The Return of Crescent Trading
The boys are back!
No doubt you remember my pals Philip Pittack & Martin White - the Mike & Bernie Winters of the textile business – famous for their ceaseless repartee and classy taste in fabrics? They run Crescent Trading, Spitalfields’ last cloth warehouse, and possess more than one hundred and twenty years of experience in the trade between them.
Last winter, they suffered a fire that nearly put them out of business but, displaying singular tenacity and strength of purpose, they are now open again with their premises restored and an entirely new stock of cloth.
During the interim, I visited regularly to offer moral support while they carried on trading with a hole in the roof, arriving to discover Martin lugubrious in Wellington boots as he spent four hours each day sweeping out rain water and Philip shedding sentimental tears over fire-damaged rolls of rare cashmere. Every single piece of fabric had to go, the roof had to be replaced, and the interior restored and repainted. Yet through all the grim winter months, Philip & Martin came into work each day, greeting customers brightly in spite of their pitiful circumstance.
“It cost us everything,” admitted Philip last week, sitting with Martin in their newly-painted office and looking out in wonder upon the shelves of brand new stock in the refurbished warehouse. It was a rare moment of contemplation, afforded now that they have reached the other side of their ordeal. Having witnessed the extended struggle, I enquired why they did not simply close the business and retire after the fire – a question that Martin seized upon with a passion. “This is our life and our livelihood,” he declared, his eyes shining and his voice raised, ” We love doing it and, as long as there’s breath in us, we will continue – we are not interested in retiring.”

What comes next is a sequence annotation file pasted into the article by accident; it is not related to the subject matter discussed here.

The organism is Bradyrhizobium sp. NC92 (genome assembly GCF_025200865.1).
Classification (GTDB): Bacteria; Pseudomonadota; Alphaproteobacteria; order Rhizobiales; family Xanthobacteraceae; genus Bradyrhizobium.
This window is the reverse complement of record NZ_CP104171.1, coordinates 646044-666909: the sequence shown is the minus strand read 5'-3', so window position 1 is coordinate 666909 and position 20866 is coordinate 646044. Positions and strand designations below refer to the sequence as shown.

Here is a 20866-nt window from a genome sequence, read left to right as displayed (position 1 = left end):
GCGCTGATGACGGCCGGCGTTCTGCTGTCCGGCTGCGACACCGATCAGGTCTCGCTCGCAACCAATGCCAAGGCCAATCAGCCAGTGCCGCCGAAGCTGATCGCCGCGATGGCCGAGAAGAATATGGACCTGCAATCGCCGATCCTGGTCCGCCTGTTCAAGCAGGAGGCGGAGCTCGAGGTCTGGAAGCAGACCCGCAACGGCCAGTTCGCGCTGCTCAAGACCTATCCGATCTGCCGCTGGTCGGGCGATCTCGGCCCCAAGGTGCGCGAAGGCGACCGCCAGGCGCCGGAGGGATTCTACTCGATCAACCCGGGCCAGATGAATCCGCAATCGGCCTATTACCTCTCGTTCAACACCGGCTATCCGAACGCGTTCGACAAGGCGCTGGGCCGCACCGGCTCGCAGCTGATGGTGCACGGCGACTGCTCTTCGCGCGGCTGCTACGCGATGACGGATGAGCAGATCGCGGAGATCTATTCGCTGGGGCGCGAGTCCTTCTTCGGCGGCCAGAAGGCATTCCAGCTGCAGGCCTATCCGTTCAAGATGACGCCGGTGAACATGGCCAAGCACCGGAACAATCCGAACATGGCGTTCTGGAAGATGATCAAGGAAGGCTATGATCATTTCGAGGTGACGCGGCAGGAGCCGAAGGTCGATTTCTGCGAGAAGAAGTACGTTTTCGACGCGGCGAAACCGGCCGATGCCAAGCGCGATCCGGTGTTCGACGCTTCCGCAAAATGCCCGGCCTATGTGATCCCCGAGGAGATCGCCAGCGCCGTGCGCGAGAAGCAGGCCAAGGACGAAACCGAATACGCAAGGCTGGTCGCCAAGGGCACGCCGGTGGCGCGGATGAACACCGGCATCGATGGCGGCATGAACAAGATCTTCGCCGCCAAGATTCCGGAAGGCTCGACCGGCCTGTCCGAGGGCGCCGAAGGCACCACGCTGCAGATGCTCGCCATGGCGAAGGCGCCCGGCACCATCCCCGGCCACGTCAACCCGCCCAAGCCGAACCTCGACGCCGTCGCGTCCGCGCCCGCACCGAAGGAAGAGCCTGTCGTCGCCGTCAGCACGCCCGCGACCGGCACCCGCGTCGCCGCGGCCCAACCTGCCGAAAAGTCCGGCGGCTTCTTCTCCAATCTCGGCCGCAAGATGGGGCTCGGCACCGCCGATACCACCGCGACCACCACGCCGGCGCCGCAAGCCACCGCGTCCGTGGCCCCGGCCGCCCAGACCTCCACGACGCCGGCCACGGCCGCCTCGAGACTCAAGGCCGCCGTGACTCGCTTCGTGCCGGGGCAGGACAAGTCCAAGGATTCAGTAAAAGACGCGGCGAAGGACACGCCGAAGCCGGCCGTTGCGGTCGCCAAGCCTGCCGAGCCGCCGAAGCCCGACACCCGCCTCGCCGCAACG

“Jews don’t give up,” was Philip’s simple summation, crossing his arms demonstratively with a broad smile as, from the other side of the room, Martin nodded in agreement.
“It’s a way of life, and it’s been my way of life for sixty years,” Martin assured me, turning to catch Philip’s eye as he proceeded to speak for them both, “We’ve been wrapped up in fabrics all our lives. We love touching fabrics. In Yiddish, it’s called ‘tupping.’ To understand fabrics, you’ve got to touch them and know the feel in your hand.”
“We are passing on our knowledge about fabric to fashion students and young designers that even their teachers don’t know,” continued Philip, picking up Martin’s drift, “We like the youngsters coming in and having a laugh, it keeps us young.”
“I couldn’t afford to retire,” barked Martin in comic affront, as an afterthought, recalling my initial question.
“We’ve worked bloody hard,” declared Philip, folding his hands with incontrovertible authority and pride, and casting his eyes around the refurbished warehouse to meet Martin’s gaze in an exchange of unspoken understanding.
I was delighted by such a lively display of emotion which demonstrated that Philip & Martin are undaunted by the fire and undiminished in enthusiasm for business, even after all these years. Their warehouse in Quaker St is the last remnant of the textile trade that occupied Spitalfields for centuries, and Philip & Martin embody the culture with aplomb. At Crescent Trading, you will discover an infinite variety of ends of runs and surplus stock of high-end fabrics, mostly from British mills. The place is a magnet for students and fashion designers, and – once again- during business hours you may walk in and reliably encounter a lively social scene, centred around the selection and purchase of luxury textiles at bargain prices.
Martin organises his new stock in the refurbished warehouse.
Photographs copyright © Jeremy Freedman
Crescent Trading, Quaker Court/Pindoria Mews, Quaker St, E1 6SN. Open Sunday-Friday.
You may like to read my earlier stories about Crescent Trading.